Laurence Lin

Laurence Lin
IQVIA

Biological Sciences, Ph.D.

About

23
Publications
2,729
Reads
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157
Citations
Introduction
My career goal is to use the best Mathematical and statistical ideas to support sciences
Additional affiliations
September 2020 - present
IQVIA
Position
  • Centralized Monitiring Lead
January 2018 - August 2020
University of Virginia
Position
  • Research Associate
August 2015 - December 2017
University of North Carolina at Chapel Hill
Position
  • PostDoc Position

Publications

Publications (23)
Article
Spatially distributed hydrological models are commonly employed to optimize the locations of engineering control measures across a watershed. Yet, parameter screening exercises that aim to reduce the dimensionality of the calibration search space are typically completed only for gauged locations, like the watershed outlet, and use screening metrics...
Article
Full-text available
Stream restoration is widely used to mitigate the degradation of urban stream channels, protect infrastructure, and reduce sediment and nutrient loadings to receiving waterbodies. Stabilizing and revegetating riparian areas can also provide recreational opportunities and amenities, and improve quality of life for nearby residents. In this project,...
Article
The spatial variation of soil moisture over very small areas (<100 m²) can have nonlinear impacts on cycling and flux rates resulting in bias if it is not considered, but measuring this variation is difficult over extensive temporal and spatial scales. Most studies examining spatial variation of soil moisture were conducted at hillslope (0.01 km²)...
Preprint
Full-text available
Spatially distributed hydrologic models are commonly employed to optimize the locations of engineering control measures across a watershed. Yet, parameter screening exercises that aim to reduce the dimensionality of the calibration search space are typically completed only for gauged locations, like the watershed outlet, and use screening metrics t...
Article
Public utilities may respond to demand or supply fluctuations by adjusting prices to ration quantity. This approach's efficacy and distributional impacts depend on households' heterogeneous price sensitivity, which we estimate in a market for residential water usage. Our household-level panel data features a large change in marginal water prices an...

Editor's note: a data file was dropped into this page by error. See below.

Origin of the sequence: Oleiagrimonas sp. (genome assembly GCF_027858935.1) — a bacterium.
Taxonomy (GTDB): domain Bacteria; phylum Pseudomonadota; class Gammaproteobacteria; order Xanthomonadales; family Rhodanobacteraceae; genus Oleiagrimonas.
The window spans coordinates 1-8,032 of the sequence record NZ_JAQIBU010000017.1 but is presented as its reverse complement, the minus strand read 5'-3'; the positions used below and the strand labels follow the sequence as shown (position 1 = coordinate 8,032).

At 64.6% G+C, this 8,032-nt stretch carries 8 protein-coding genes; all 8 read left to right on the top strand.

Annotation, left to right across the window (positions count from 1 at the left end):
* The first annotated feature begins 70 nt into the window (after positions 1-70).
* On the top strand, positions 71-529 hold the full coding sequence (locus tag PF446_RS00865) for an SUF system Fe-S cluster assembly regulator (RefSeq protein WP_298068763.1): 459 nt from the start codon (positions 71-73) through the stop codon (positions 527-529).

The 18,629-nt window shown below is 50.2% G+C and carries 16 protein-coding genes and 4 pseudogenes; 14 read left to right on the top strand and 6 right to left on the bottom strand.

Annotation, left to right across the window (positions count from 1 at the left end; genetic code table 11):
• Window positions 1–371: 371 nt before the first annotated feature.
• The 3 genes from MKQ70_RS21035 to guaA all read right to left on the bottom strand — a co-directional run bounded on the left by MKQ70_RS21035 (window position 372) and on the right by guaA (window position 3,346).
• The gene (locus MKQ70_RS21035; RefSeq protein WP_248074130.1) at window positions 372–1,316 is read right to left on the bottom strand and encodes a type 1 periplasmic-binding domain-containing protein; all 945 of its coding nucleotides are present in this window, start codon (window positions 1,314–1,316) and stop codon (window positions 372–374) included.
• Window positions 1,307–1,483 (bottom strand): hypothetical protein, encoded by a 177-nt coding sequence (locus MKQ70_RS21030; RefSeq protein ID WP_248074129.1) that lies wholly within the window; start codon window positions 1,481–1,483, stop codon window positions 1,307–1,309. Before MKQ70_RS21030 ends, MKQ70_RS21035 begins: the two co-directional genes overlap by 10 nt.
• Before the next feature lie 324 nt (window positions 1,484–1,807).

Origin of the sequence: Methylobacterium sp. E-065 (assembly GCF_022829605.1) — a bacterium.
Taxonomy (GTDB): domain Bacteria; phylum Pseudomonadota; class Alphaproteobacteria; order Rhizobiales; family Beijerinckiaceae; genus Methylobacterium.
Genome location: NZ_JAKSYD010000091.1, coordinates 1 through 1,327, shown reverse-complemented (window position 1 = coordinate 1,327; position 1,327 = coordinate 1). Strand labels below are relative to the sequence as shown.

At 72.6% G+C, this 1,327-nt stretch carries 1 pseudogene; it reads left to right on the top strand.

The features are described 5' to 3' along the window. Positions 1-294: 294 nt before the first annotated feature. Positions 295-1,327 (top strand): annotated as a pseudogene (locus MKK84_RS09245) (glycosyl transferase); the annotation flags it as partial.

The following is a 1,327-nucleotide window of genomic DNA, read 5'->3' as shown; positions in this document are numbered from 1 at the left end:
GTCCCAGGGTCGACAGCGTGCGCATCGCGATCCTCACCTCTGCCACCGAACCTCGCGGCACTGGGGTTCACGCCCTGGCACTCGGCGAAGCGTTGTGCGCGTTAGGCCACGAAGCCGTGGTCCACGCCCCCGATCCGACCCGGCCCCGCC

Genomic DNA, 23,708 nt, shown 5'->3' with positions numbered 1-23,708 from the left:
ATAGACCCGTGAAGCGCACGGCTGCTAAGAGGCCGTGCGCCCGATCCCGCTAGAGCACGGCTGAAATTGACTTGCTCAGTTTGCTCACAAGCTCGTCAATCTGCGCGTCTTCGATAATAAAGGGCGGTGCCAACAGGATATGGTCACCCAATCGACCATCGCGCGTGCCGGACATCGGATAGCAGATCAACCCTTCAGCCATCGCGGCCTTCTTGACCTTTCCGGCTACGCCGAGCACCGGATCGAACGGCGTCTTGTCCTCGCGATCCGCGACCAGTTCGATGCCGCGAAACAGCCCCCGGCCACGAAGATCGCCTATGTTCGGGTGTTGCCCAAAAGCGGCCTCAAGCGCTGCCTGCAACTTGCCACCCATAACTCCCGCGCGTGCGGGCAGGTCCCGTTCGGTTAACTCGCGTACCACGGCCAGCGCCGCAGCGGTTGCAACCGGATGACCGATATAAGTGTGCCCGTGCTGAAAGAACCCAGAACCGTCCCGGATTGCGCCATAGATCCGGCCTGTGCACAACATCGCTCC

Article
Urbanization increases stormwater runoff into streams, resulting in channel erosion, and increases in sediment and nutrient delivery to receiving water bodies. Stream restoration is widely used as a Best Management Practice to stabilize banks and reduce sediment and nutrient loads. While most instream nutrient retention measurements are often limit...
Article
Full-text available
To estimate the robustness of hydrologic models under projected future climate change, researchers test transferability between climatically contrasting observed periods. This approach can only assess the performance changes induced by altered precipitation and related environmental dynamics (e.g. greening under wet conditions), since the instrumen...
Article
Full-text available
Climate and land cover change strongly shape water resources management, but understanding their joint impacts is extremely challenging. Consequently, there is limited research of their integrated effects on water supply systems, and even fewer studies that rigorously account for infrastructure investment and management interventions. We utilize ec...
Article
Full-text available
The potential for increased loads of dissolved organic carbon (DOC) in streams and rivers is a concern for regulating the water quality in water supply watersheds. With increasing hydroclimatic variability related to global warming and shifts in forest ecosystem community and structure, understanding and predicting the magnitude and variability of...
Presentation
Full-text available
Catskill Mountain watersheds in New York State have historically experienced soil and stream acidification due to high atmospheric deposition of SO2 and NOx, and this raises the question of how it may affect the water resources of the New York City water supply. The production and transport of nitrate depends on both hydrologic and ecosystem proces...
Article
Land use planners, landscape architects, and water resource managers are using Green Infrastructure (GI) designs in urban environments to promote ecosystem services including mitigation of storm water flooding and water quality degradation. An expanded set of urban sustainability goals also includes increasing carbon sequestration, songbird habitat...